For Sever professor Chamoun-Nicolas, teaching engineers is a passion
Habib Chamoun-Nicolas, adjunct professor in the Sever Institute, shares his experiences educating engineers and what makes Sever special
Habib Chamoun-Nicolas is an adjunct professor in the Sever Institute with more than 20 years of experience teaching negotiation and sales courses at business schools throughout the world.
His real passion, however, is teaching engineers.
“Having a PhD in chemical engineering and a postdoctoral degree, I feel at home at the Sever Institute,” Chamoun-Nicolas said. “Not only because my analytical and scientific background fits right in, but also because it’s a place where I can accomplish my life’s mission to share my talents with future generations of engineers."
Chamoun-Nicolas' own son, Antoine, is one of those future engineers. Antoine earned master's degrees in engineering management and in chemical engineering from the McKelvey School of Engineering in May 2021.
“I’m extremely happy with Antoine’s experience at WashU,” Chamoun-Nicolas said. “He not only became a more skillful and prepared individual, but also a more caring person.”
Chamoun-Nicolas spoke about what makes Sever unique and what he hopes his students — including his son — learn from their academic experience.
What do you enjoy most about teaching at the Sever Institute?
I enjoy the diversity of the Sever Institute’s student culture as well as the intellectual level and caliber of my WashU students. Another thing I love is the Sever Institute’s leadership team and staff. Their vision and work ethic align with mine.
Your son was a student at WashU before you were an instructor. What was that experience like? Was it a coincidence that you both connected with WashU?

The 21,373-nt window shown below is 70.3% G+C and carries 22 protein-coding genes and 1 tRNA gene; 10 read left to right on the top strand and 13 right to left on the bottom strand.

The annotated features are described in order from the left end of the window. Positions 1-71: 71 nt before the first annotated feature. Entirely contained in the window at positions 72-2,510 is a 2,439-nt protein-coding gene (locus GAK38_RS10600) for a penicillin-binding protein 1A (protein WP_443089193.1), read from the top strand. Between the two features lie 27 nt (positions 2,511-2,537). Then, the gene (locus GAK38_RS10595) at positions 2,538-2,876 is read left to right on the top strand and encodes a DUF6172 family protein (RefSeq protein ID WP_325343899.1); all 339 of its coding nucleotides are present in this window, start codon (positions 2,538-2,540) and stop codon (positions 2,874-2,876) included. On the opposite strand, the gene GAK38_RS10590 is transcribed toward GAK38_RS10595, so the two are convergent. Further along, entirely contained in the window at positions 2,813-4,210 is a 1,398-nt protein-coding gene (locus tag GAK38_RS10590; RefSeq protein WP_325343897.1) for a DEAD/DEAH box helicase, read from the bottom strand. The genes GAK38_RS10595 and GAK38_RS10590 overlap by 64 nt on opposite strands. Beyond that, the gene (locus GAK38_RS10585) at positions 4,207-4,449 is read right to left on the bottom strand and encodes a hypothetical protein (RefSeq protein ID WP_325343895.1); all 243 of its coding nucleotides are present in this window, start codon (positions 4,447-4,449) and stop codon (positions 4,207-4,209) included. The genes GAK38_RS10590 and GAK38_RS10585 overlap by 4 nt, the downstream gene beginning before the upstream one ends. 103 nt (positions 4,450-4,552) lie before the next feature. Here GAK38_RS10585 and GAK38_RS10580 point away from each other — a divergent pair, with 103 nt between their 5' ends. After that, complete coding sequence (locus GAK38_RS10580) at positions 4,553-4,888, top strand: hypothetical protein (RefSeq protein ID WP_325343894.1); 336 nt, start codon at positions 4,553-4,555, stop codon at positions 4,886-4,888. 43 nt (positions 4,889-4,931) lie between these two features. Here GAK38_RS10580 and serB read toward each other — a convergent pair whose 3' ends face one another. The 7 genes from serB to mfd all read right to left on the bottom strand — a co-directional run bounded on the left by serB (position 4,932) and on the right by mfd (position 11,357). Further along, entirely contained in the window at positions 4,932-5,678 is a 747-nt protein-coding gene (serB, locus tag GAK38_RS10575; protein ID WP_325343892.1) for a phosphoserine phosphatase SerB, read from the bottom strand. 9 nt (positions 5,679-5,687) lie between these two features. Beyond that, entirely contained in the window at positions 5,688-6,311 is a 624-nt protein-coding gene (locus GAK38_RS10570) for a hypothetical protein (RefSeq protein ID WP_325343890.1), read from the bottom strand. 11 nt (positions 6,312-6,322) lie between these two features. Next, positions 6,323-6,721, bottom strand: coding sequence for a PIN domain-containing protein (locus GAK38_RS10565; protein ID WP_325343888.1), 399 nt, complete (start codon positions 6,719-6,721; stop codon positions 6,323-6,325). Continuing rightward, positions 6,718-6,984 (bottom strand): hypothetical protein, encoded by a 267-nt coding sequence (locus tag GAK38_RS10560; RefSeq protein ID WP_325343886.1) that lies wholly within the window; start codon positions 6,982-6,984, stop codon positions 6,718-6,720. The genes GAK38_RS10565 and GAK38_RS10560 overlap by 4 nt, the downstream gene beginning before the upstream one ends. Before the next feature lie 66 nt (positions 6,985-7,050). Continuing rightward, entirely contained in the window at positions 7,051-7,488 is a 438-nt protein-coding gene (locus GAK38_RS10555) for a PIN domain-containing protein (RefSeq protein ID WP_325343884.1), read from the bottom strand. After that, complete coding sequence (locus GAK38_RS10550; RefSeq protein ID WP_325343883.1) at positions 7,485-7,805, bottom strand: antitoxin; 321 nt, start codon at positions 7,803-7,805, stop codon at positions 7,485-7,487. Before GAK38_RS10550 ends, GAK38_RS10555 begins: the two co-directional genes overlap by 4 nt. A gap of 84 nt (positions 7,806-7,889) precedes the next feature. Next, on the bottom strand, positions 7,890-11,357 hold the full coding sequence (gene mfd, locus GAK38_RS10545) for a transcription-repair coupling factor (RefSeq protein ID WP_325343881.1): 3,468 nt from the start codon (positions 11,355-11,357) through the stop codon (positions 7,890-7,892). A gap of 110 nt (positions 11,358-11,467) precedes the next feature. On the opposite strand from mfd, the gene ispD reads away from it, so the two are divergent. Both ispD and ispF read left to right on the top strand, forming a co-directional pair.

Yes! In fact, it was a great God-incidence. I learned about WashU’s reputation and the Sever Institute management program from my son, Antoine.
“Dad, this is a win-win situation,” he said. “You’ll enjoy teaching your cross-cultural negotiation and sales courses at WashU, and the students will enjoy taking them.” He introduced me to Peggy Kepuraitis Matson [program director of graduate studies in engineering management and of project management] and the rest is history. I’m very proud to work for her and the whole Sever Institute team.
What do you hope he learned from his experience at WashU?
Personally, I expect Antoine to be a caring leader wherever he goes. WashU has equipped him well for his next move, and I’m happy he’s been accepted to pursue a PhD in chemical engineering at my alma mater, the University of Texas at Austin.
My wife, Marcela, and I are also very thankful to WashU for all the support that was offered to students during the pandemic. Antoine tested positive for COVID-19 and was by himself in St. Louis. We were in Texas and it wasn’t safe for us to travel to him. The university response team called him every day to offer assistance. You can tell WashU is there for its students.
How did you adapt to the changes caused by COVID?
I was supposed to teach a mixed-mode course at WashU when the pandemic hit. I had to learn new things in Canvas and how to shift my in-person cross-cultural negotiation course to an online asynchronous and synchronous course in less than two weeks.
This was a great challenge that made me a better online instructor. Peggy and the Sever staff’s continual support in making sure my course was a success was greatly appreciated. The support from Jason Crandall [director of learning design and innovation] and his team was fantastic.
What advice do you have for people considering attending Sever?
Students attending Sever should expect to have cross-cultural experiences in their courses. You’ll learn not only from the faculty and friendly staff, but also from the diversity and intellectual curiosity of your classmates.